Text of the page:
The Canadian National Expo is a con that can not only satisfy the anime fan in you, but the sci-fi and horror fan as well.
Toronto is Canadaís largest city, with a population of 4,558,800. That's more than the population of the provinces of Newfoundland, New Brunswick, Prince Edward Island, and my home province of Nova Scotia combined. It has the world's tallest free-standing structure, with the CN Tower dominating the city's skyline. The city sits on the shores of Lake Ontario, one of the Great Lakes. Everything is big in Toronto, so it's only natural that one of the biggest conventions in Canada would be held there.
The Canadian National Expo (not to be confused with the EX, an amusement park held every summer in Downtown Toronto) is large in part because of how many genres it covers. It showcases horror movies, sci-fi, gaming, comic books, and last but certainly not least, anime. This may sound a little overwhelming, but each of the genres manages to co-exist peacefully beside each other. It's a little weird at first to be wandering through the Dealerís Room, looking over anime DVDs and then finding yourself at a booth selling Living Dead Girl Dolls, and a booth after that selling X-Men comics from the 1970's, but it makes you discover some things that you may not have bothered with otherwise.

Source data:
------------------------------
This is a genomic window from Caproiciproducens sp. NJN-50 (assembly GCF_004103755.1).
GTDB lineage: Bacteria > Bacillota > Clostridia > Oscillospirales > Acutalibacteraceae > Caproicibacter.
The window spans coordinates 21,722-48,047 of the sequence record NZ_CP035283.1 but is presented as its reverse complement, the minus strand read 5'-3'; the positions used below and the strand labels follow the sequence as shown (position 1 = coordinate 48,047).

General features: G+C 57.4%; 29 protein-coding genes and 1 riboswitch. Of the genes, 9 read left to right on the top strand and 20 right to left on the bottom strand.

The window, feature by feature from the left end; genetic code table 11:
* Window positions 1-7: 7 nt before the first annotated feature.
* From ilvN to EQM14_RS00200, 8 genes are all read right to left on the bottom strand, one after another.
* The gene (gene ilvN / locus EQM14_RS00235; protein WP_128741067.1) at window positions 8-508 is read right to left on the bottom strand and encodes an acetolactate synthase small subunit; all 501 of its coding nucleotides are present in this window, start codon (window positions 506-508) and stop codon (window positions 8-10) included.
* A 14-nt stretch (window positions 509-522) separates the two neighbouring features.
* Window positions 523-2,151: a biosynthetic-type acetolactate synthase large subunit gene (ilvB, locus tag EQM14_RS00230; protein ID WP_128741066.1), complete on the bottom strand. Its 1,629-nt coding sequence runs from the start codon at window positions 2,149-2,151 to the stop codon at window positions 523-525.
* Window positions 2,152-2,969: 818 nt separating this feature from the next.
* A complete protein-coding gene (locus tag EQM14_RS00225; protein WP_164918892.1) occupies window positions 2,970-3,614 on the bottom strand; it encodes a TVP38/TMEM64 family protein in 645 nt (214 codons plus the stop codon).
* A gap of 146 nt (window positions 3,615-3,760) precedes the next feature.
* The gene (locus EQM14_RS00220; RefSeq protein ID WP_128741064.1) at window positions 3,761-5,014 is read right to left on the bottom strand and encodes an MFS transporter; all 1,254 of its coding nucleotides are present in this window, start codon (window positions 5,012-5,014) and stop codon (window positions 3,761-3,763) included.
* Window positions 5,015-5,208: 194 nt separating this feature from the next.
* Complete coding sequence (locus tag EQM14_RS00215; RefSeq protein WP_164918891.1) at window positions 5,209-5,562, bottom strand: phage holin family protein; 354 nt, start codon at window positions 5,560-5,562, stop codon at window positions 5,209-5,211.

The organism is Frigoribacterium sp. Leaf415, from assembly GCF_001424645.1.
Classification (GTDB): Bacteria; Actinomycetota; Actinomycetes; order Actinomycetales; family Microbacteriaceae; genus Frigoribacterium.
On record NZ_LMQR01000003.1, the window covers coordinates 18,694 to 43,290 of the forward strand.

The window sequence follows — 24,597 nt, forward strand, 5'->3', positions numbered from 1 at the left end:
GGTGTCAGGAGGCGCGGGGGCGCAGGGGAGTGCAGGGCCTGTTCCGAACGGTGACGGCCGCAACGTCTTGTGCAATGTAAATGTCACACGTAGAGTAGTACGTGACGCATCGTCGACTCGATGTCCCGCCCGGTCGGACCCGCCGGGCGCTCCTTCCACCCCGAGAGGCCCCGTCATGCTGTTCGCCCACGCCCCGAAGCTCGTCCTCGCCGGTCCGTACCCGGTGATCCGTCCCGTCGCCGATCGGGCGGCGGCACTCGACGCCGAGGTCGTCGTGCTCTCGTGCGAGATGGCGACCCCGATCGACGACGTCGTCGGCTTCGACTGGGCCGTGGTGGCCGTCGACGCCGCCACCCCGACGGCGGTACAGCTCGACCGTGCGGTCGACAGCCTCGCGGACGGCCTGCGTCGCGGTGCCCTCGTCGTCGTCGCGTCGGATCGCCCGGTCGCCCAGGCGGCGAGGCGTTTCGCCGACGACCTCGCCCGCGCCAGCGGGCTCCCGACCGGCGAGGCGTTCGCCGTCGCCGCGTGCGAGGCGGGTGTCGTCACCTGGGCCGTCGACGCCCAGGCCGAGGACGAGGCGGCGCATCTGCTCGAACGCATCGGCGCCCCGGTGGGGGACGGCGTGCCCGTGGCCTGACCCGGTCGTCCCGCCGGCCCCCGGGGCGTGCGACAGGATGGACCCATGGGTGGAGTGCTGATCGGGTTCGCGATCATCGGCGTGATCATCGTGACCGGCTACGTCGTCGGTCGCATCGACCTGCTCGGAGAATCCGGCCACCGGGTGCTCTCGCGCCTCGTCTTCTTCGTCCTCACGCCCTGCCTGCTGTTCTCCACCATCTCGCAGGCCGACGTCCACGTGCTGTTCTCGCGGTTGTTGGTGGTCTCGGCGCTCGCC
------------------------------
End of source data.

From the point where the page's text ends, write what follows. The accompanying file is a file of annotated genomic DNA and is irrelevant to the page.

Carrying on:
Luckily for anime fans, the majority of merchandise and con activities are anime-related. Except for a few storm troopers and red-shirts from Star Trek (I hope they survived the convention), most of the people in costume were cosplaying as anime characters. When I first stepped into the lobby of the Toronto Metro Convention Center, I was blown away by how many people were in costume and how good some of them were. The best were the people who not only dressed up as their character but acted like them as well. One guy, cosplaying as Hughes from Fullmetal Alchemist, would whip out a picture of Elicia when you talked to him. A young lady dressed up as Aerith from Final Fantasy 7 had a basket of flowers, and she would give you one if you asked, "Excuse me, can I buy a flower for a guild?" like the main character Cloud in Final Fantasy 7. While not totally in character, two cosplayers dressed up as Naruto and Sasuke caused quite the commotion and a lot of fan girl squealing when they posed together in some rather suggestive ways.
After hanging around in the lobby for a while and taking pictures of the cosplayers, it was time to wait in line to get in. The con was scheduled to start that Friday afternoon at 4:00 PM, but it was only after waiting forty-five minutes that I got in. Although the wait was frustrating, it was worth it once I was finally inside.